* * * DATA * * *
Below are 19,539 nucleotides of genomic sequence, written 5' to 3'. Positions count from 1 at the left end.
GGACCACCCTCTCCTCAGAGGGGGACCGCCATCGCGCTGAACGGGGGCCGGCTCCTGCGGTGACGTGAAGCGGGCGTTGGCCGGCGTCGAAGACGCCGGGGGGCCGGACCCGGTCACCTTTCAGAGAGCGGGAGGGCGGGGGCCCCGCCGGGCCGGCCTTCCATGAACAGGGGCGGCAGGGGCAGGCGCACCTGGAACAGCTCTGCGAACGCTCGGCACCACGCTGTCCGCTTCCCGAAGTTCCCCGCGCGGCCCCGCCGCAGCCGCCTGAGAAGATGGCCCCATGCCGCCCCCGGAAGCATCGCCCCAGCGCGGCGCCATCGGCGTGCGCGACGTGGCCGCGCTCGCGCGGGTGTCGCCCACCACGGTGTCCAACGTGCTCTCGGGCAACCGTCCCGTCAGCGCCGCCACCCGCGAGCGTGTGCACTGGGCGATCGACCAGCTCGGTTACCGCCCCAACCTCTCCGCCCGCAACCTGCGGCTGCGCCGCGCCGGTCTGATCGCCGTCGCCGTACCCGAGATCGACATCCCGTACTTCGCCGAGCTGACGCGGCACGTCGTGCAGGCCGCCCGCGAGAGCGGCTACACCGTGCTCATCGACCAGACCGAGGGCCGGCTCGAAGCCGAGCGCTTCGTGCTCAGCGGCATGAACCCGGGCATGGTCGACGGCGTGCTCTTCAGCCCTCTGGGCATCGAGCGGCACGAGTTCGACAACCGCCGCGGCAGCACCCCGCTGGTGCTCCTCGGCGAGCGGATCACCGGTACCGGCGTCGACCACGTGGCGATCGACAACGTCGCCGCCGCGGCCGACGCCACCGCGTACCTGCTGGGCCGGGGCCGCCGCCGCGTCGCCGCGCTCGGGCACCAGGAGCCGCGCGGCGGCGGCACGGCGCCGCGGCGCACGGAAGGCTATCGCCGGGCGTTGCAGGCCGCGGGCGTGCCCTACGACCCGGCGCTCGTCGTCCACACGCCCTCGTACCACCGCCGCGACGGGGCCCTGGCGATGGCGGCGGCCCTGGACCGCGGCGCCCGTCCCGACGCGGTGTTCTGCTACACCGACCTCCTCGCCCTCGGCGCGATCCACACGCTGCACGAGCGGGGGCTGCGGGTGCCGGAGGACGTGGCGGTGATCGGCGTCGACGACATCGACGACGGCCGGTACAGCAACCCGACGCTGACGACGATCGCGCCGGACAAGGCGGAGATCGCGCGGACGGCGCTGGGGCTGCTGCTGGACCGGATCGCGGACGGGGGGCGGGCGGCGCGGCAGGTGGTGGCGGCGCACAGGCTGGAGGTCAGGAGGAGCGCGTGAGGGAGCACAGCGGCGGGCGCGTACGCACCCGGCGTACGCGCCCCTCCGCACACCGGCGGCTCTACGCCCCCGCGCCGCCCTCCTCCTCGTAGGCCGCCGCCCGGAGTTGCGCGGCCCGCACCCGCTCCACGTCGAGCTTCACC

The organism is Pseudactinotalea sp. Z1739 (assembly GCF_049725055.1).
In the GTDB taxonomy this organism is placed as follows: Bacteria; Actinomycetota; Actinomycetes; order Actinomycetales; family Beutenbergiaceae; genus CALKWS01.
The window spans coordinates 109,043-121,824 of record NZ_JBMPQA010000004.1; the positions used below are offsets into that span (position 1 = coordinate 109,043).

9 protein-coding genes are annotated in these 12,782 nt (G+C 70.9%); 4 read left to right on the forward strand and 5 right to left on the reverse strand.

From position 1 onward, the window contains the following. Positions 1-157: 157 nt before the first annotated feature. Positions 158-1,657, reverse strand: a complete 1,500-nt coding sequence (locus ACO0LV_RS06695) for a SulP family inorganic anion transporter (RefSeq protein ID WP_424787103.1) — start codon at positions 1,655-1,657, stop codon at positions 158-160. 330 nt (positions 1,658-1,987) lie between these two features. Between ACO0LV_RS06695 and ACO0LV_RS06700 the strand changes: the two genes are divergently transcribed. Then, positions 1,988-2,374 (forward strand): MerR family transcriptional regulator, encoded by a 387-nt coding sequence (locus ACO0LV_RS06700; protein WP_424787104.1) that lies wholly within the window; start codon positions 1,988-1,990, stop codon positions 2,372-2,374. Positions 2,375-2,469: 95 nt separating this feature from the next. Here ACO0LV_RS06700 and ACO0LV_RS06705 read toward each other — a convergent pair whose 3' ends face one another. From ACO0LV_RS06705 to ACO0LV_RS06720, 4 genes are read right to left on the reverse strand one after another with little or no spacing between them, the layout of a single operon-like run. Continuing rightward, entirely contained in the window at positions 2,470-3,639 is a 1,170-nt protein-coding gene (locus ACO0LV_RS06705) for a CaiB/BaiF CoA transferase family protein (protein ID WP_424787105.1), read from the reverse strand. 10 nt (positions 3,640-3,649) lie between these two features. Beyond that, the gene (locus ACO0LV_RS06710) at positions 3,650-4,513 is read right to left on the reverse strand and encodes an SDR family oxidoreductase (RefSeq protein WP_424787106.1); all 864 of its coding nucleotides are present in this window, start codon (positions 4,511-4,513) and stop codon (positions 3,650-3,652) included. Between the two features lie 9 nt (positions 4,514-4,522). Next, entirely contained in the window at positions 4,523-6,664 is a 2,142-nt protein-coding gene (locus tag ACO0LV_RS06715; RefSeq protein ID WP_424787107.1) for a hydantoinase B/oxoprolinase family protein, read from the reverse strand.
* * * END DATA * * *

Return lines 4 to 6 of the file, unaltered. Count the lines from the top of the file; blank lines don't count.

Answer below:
In the GTDB taxonomy this organism is placed as follows: Bacteria; Actinomycetota; Actinomycetes; order Actinomycetales; family Beutenbergiaceae; genus CALKWS01.
The window spans coordinates 109,043-121,824 of record NZ_JBMPQA010000004.1; the positions used below are offsets into that span (position 1 = coordinate 109,043).

9 protein-coding genes are annotated in these 12,782 nt (G+C 70.9%); 4 read left to right on the forward strand and 5 right to left on the reverse strand.